Paintings du 17th century
François Habert, "Corbeille de fleurs et oranger"
DIMENSIONS : H. 42.52 .inP. 55.91 .in
MATERIAUX : Oil on canvas
PROVENANCE : France
PRICE : Contact us
Oil on canvas
Signed F. Habert F. dated 1649 (lower left)
Canvas: H. 108 cm. (42 ½ in.), L. 142 cm. (56 in.)
Framed: H. 125 cm (49 ¼ in.),, W. 161 cm (63 1/3 in.)
A lover of clarity, Habert makes happy use of the landscape seen through the open window. The sense of the open air, developed by the Italianate painters, is combined here with the effects of Flemish lushness.
The painter pays particular attention to the light, playing on the diversity of the surfaces represented: rich fabrics, flowers, fruit and foliage
The horizontal arrangement of the composition, favored by Habert, is characteristic of the French still life school of the time, the whole giving an impression of abundant elegance.
Faré « Le grand siècle de la nature morte en France », Paris, 1974, p. 277, reproduction de notre tableau
The importance of François Habert's place in seventeenth-century still life painting is demonstrated by the number of paintings, most of them signed and dated, that have come down to us. However, there is very little information about his life and his name appears only twice in written documents.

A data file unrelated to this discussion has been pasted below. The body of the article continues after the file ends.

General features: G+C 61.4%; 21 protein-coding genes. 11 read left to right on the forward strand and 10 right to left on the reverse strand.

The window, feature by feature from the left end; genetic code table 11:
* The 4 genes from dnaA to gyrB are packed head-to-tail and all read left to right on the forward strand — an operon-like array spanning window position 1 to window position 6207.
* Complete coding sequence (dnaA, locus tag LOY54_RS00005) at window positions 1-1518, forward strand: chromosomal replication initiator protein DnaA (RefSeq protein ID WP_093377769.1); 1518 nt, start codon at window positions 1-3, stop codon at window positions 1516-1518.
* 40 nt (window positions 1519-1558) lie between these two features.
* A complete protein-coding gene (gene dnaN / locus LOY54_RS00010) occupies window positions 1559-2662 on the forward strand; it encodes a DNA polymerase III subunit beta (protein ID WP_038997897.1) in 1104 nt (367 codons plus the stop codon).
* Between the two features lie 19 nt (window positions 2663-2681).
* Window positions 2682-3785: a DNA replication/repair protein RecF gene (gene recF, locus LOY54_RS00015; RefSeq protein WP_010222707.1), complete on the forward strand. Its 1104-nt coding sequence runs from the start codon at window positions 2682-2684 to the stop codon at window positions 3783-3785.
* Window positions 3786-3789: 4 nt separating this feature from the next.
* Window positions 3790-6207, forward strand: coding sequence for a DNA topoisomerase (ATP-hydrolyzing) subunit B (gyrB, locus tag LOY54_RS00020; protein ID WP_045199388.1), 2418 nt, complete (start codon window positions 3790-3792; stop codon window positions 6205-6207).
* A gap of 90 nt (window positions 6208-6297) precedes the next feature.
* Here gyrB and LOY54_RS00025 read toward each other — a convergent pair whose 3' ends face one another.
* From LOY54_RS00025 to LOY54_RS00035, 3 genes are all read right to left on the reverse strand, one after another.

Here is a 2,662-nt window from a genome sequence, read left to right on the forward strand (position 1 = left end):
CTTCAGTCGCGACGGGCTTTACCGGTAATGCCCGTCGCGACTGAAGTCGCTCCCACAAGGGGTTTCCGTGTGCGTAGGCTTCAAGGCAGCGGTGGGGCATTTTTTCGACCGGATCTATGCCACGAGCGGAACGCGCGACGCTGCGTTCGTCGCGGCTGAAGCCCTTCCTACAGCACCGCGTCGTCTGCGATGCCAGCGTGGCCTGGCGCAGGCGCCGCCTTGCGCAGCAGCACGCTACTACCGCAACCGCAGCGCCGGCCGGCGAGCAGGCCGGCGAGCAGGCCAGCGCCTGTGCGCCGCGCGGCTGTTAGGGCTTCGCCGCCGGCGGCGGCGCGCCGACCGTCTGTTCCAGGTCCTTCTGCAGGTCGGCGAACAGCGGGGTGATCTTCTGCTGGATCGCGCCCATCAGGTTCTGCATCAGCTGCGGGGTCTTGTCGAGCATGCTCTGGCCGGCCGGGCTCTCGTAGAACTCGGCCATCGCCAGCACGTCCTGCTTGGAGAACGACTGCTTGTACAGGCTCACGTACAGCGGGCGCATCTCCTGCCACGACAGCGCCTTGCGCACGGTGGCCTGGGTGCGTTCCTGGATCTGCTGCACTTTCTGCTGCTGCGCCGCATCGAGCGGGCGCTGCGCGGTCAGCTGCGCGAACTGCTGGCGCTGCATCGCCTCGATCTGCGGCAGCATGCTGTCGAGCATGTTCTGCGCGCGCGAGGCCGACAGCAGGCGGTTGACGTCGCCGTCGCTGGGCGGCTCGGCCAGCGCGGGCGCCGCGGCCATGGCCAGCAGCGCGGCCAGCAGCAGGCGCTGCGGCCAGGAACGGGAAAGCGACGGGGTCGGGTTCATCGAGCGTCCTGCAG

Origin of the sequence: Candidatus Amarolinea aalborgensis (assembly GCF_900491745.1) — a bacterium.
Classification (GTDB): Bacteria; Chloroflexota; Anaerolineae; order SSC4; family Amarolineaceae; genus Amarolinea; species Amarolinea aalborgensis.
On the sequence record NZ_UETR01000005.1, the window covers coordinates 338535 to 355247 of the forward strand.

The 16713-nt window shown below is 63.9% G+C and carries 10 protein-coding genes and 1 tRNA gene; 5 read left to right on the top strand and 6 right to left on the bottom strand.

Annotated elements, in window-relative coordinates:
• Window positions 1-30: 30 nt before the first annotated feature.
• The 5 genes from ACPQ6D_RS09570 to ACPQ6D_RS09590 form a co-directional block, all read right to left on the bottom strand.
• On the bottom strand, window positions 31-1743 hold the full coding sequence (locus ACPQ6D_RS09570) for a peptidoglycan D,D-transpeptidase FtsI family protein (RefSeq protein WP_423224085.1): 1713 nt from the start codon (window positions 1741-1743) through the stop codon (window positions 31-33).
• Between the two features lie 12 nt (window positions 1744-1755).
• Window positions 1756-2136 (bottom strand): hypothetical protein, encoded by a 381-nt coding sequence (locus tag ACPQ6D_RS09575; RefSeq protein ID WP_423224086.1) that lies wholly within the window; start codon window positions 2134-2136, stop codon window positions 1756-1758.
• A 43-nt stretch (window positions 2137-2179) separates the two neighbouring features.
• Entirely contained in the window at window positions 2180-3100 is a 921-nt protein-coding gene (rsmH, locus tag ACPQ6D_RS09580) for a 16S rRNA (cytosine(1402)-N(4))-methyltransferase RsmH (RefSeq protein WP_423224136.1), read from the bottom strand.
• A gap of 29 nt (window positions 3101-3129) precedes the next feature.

The first time in Philippe de Champaigne's inventory, "Une Guirlande de Fleurs du sieur Habert", a painting acquired for the considerable sum of 100 livres at the time, the second time in the inventory of paintings of Monsieur Charles Tardif, secretary to the Maréchal de Boufflers, for a painting of flowers which would have been acquired in 1712 from Monsieur de Catinat (M. Faré, Le grand siècle de la nature morte en France, Paris, 1974, p. 275).
His early works, dated to the 1640s, show a strong immersion in the group of Dutch and Flemish artists then working in Paris. Probably trained under the Flemish Balthasar van der Ast, Habert was initially sensitive to the influence of Jan Fyt, particularly in the rendering of fruit.
His early paintings also bear the imprint of Jean-Michel Picart, with whom he has sometimes been confused. He would also have collaborated for several works with Jacques Hupin, in particular for Plateau de Fruits, fleurs, orfèvreries et tapis sur une table (see C. Salvi, D'après nature, la nature morte en France au XVIIe siècle, Tournai, 2000, p. 113).
It is especially Jan Davidsz de Heem, in Antwerp, who will be his main master. Alongside Willem Kalf and Abraham van Beyern, the latter was one of the main propagators of a trend in still life painting that developed in the middle of the 17th century, characterized by opulence and elegance.